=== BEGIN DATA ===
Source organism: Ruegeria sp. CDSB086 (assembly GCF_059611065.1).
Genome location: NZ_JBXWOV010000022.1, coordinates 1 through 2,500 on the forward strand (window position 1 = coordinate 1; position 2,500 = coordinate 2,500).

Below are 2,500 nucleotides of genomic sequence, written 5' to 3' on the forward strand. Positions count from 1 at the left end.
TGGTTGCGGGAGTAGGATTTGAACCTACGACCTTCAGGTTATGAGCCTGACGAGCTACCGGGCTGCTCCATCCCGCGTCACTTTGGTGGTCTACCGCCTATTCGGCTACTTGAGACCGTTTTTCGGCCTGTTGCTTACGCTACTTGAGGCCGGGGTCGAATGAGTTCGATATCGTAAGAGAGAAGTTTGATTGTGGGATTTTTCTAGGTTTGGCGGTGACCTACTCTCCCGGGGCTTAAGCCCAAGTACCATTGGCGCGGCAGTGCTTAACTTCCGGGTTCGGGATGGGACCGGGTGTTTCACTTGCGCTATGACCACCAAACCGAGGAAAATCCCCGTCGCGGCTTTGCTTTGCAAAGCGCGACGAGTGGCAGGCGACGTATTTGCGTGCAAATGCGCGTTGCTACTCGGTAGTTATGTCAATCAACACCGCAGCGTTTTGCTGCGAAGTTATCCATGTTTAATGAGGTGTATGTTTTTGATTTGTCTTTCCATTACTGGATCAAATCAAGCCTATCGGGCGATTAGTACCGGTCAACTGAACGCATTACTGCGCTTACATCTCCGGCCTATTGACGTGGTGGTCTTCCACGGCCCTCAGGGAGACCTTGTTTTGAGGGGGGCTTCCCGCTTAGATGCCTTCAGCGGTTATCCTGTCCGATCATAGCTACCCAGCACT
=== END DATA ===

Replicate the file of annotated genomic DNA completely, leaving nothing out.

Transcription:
Source organism: Ruegeria sp. CDSB086 (assembly GCF_059611065.1).
Genome location: NZ_JBXWOV010000022.1, coordinates 1 through 2,500 on the forward strand (window position 1 = coordinate 1; position 2,500 = coordinate 2,500).

Below are 2,500 nucleotides of genomic sequence, written 5' to 3' on the forward strand. Positions count from 1 at the left end.
TGGTTGCGGGAGTAGGATTTGAACCTACGACCTTCAGGTTATGAGCCTGACGAGCTACCGGGCTGCTCCATCCCGCGTCACTTTGGTGGTCTACCGCCTATTCGGCTACTTGAGACCGTTTTTCGGCCTGTTGCTTACGCTACTTGAGGCCGGGGTCGAATGAGTTCGATATCGTAAGAGAGAAGTTTGATTGTGGGATTTTTCTAGGTTTGGCGGTGACCTACTCTCCCGGGGCTTAAGCCCAAGTACCATTGGCGCGGCAGTGCTTAACTTCCGGGTTCGGGATGGGACCGGGTGTTTCACTTGCGCTATGACCACCAAACCGAGGAAAATCCCCGTCGCGGCTTTGCTTTGCAAAGCGCGACGAGTGGCAGGCGACGTATTTGCGTGCAAATGCGCGTTGCTACTCGGTAGTTATGTCAATCAACACCGCAGCGTTTTGCTGCGAAGTTATCCATGTTTAATGAGGTGTATGTTTTTGATTTGTCTTTCCATTACTGGATCAAATCAAGCCTATCGGGCGATTAGTACCGGTCAACTGAACGCATTACTGCGCTTACATCTCCGGCCTATTGACGTGGTGGTCTTCCACGGCCCTCAGGGAGACCTTGTTTTGAGGGGGGCTTCCCGCTTAGATGCCTTCAGCGGTTATCCTGTCCGATCATAGCTACCCAGCACT